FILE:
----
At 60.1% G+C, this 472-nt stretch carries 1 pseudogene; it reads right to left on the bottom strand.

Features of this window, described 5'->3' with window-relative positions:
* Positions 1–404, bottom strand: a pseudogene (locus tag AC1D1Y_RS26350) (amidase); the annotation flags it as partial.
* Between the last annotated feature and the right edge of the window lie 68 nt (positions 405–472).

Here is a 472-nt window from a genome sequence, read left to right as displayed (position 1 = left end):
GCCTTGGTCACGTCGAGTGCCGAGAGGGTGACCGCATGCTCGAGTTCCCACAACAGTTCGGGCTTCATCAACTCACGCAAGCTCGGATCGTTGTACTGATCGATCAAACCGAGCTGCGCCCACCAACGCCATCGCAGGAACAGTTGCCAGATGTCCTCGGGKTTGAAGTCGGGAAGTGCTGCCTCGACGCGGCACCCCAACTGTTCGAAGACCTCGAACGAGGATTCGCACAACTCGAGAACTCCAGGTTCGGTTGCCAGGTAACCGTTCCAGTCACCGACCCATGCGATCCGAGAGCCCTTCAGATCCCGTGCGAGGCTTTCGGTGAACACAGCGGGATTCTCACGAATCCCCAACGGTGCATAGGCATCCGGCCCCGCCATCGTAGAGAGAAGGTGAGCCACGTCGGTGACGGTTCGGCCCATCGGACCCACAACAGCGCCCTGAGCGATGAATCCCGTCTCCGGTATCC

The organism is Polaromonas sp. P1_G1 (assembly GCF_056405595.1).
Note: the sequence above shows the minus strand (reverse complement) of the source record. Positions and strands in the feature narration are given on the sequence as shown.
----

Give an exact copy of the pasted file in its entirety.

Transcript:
At 60.1% G+C, this 472-nt stretch carries 1 pseudogene; it reads right to left on the bottom strand.

Features of this window, described 5'->3' with window-relative positions:
* Positions 1–404, bottom strand: a pseudogene (locus tag AC1D1Y_RS26350) (amidase); the annotation flags it as partial.
* Between the last annotated feature and the right edge of the window lie 68 nt (positions 405–472).

Here is a 472-nt window from a genome sequence, read left to right as displayed (position 1 = left end):
GCCTTGGTCACGTCGAGTGCCGAGAGGGTGACCGCATGCTCGAGTTCCCACAACAGTTCGGGCTTCATCAACTCACGCAAGCTCGGATCGTTGTACTGATCGATCAAACCGAGCTGCGCCCACCAACGCCATCGCAGGAACAGTTGCCAGATGTCCTCGGGKTTGAAGTCGGGAAGTGCTGCCTCGACGCGGCACCCCAACTGTTCGAAGACCTCGAACGAGGATTCGCACAACTCGAGAACTCCAGGTTCGGTTGCCAGGTAACCGTTCCAGTCACCGACCCATGCGATCCGAGAGCCCTTCAGATCCCGTGCGAGGCTTTCGGTGAACACAGCGGGATTCTCACGAATCCCCAACGGTGCATAGGCATCCGGCCCCGCCATCGTAGAGAGAAGGTGAGCCACGTCGGTGACGGTTCGGCCCATCGGACCCACAACAGCGCCCTGAGCGATGAATCCCGTCTCCGGTATCC

The organism is Polaromonas sp. P1_G1 (assembly GCF_056405595.1).
Note: the sequence above shows the minus strand (reverse complement) of the source record. Positions and strands in the feature narration are given on the sequence as shown.